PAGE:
Founder Angie Conley, (middle row, left) and members of her Abilitech Medical team, as well as Minnesota Cup officials and judges, won the grand prize of $50,000 among nine finalists honored at the MN Cup awards in October at the University of Minnesota.

Abilitech Medical, which won the grand prize of this year’s Minnesota Cup entrepreneur competition, has closed on a $7.4 million round of investor capital; topping the $3.2 million in equity and debt it received in separate placements since January 2017.

Chief Executive Angie Conley said the money will be used to obtain U.S. Food and Drug Administration clearance next year of its flagship product, support a clinical study of muscular dystrophy patients at the University of Minnesota and Gillette Children’s Hospital and to fund further commercialization and sales initiatives.

Abilitech andfounder Conley, who long has sought to develop a wearable device that empowers a person with a condition that restricts arm movement, earned $70,000 as the top-prize winner and winner of the LifeScience/Health IT division of MN Cup.

The idea is to provide assistance to patients, most of whom are in a wheelchair with conditions such as muscular dystrophy or multiple sclerosis, so that they can eat, drink and perform other basic self-care tasks, and even perform work at a computer or otherwise. That also empowers the wearer and lessens duties of family members, or reduces the need and cost of daily personal care attendants.

"We're working with world-class institutions to provide an accessible device for everyone," Conley said Tuesday. "It’s time to start seeing disability and ensure that everyone has access to care for themselves. In the first 12 months of commercialization we plan to sell into five different geographic areas and help as many people with upper arm weakness as we can!"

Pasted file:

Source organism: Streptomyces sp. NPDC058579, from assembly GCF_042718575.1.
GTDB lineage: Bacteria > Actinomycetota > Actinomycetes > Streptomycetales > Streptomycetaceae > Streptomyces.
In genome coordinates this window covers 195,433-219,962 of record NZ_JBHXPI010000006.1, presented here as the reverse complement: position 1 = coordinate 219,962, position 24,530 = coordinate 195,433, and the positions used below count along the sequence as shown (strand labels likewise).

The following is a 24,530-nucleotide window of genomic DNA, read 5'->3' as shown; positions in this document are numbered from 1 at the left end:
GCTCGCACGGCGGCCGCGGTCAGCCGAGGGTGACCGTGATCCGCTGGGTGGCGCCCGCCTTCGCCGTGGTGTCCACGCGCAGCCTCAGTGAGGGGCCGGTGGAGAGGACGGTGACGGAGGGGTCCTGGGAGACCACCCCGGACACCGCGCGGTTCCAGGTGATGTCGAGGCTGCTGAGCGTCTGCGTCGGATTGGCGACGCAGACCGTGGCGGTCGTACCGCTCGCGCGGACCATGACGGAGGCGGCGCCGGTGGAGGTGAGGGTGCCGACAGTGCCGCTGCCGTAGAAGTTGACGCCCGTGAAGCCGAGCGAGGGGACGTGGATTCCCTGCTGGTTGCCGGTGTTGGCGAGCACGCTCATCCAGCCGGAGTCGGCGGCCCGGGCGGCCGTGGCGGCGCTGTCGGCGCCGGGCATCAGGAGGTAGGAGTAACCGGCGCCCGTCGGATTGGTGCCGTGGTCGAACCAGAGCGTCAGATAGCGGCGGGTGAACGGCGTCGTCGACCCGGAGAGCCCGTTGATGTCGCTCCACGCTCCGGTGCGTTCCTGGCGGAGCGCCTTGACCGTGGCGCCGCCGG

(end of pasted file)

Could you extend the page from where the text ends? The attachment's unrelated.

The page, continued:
The “Abilitech Assist” fits to the arm and requires only a small percentage of its power to be provided by the user to enable greater range of motion. It is lightweight, easy to use and comfortable. In 2020, Abilitech expects to gain FDA clearance for the device. 

“We are particularly excited to support Abilitech, given it is the winningest startup in Minnesota right now,” said CEO Cathy Connett of Twin Cities-based Sofia Fund, which invests exclusively in women-led companies. “The company won both the grand prize in the Minnesota Cup, the country’s largest state competition for startups, as well as the top woman-led category. Three weeks later, it took home the Minnesota High Tech Association’s TEKNE award for MedTech. 

“We've watched Abilitech for three years and witnessed its team cross a threshold in product development and efficacy that will make the Assist device a reality in the new year.”

In addition to Sofia Fund, the equity capital was icontributed by Bios Partners, DEFTA Partner, EFO Holdings and other investors.

“We have shrunk the size and weight of the prototype, and improved the human factors,” Conley said this fall.

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